Leverage Your Philanthropy with Today's Low Interest Rates Using a Charitable Lead Trust ("CLT")
by the Charitable Strategies Group
Charitable lead trusts involve complicated tax analysis and advanced planning. Please consult with your legal or tax advisor about your particular circumstance. Schwab Charitable does not act as trustee or custodian for charitable lead trusts and cannot provide legal or tax advice. This article is meant for educational purposes only.
A charitable lead trust (CLT) is a gift of cash or other property to an irrevocable trust. A named charity receives an income stream from the trust for a term of years. Depending on how the trust is structured, the donor enjoys a current income, gift, or estate tax deduction on the donated assets. After the income stream period ends, the remainder assets are distributed to the non-charitable beneficiaries.
- The lower the federal interest rate, the higher the income or gift tax deduction. The lower the current IRS 7520 interest rate is, the higher the present value calculation for the stream of payments to the charitable beneficiary. This translates into:
- A higher income tax deduction for Grantor CLTs
- A lower remainder value subject to gift and estate tax for Non-Grantor CLTs
- Donor controls tax benefits through the structure of the trust. The deduction in the year of the transfer is limited to 30% of the donor's adjusted gross income. This is true even if cash is used to fund the trust, as the trust income is considered "for the use of" the charitable beneficiary. Any excess amount not deductible in the year the trust is established can be carried over and deducted (subject to the 30% limitation) for up to five additional years.
There are two types of CLTs and each affords different tax benefits:
- Grantor CLT—This is most often used for donors experiencing a significant income event. A grantor trust is a trust in which the donor is treated as the owner of the trust for income tax purposes. With this structure, the donor receives an immediate income tax deduction, with the trust assets distributed to the donor or to another non-charitable beneficiary after the trust term ends. The charitable deduction the donor received at the funding of the trust is recaptured over the trust term because the donor is taxed on the CLT income, including the payouts to charity. Tax-exempt investments in the trust help to minimize the donor's tax liability.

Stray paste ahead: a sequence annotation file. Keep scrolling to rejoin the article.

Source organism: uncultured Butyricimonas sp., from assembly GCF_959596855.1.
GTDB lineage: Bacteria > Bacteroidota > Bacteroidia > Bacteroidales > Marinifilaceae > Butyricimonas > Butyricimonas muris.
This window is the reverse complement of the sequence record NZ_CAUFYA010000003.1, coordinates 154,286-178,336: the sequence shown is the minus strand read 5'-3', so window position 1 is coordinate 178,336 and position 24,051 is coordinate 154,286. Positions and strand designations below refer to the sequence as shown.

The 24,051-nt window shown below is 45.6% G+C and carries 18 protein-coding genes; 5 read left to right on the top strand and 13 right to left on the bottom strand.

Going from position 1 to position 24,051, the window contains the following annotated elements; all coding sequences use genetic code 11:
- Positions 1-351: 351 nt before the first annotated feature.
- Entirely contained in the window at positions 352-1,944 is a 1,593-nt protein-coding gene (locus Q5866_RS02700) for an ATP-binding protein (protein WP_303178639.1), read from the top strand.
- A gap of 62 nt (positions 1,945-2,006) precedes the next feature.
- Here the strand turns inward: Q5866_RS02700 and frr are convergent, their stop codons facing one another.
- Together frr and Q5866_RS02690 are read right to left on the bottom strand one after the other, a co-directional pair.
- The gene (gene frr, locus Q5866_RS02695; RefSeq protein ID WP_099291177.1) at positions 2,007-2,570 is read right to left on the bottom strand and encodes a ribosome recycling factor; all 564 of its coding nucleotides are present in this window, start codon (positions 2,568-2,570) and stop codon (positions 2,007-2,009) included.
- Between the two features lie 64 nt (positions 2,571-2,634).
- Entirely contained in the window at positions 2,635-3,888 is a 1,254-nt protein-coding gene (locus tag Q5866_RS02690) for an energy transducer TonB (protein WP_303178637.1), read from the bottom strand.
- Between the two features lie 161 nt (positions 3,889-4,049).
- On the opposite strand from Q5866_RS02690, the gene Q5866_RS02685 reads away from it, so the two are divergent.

- Non-Grantor CLT—This is used to reduce gift and/or estate tax. The lower the remainder value (the gift to the non-charitable beneficiary), the lower the potential gift tax cost. Remainder value can even be zeroed out by adjusting the charitable lead payment amount and duration. If the CLT assets appreciate at a rate that exceeds the 7520 rate, the value of the excess investment return will be distributed to remainder beneficiaries at the end of the term free of estate or gift tax.
- Couple a CLT with a donor-advised fund.
- CLT donors have the option to name their donor-advised fund account as the lead charitable beneficiary. This allows the donor to maintain advisory privileges over the charitable funds, once gifted to their donor-advised fund account, to better strategize his/her charitable giving during lifetime and after death.
- For donors seeking to benefit charitable causes during their lifetime while enjoying gift and estate tax savings, a non-grantor CLT naming a donor-advised fund account as the lead charitable beneficiary may be a great option. Donors should work with a qualified estate planning attorney and tax advisor to confirm that a properly structured CLT will provide the expected results with respect to the tax consequences of the gift as well as the administration of the CLT.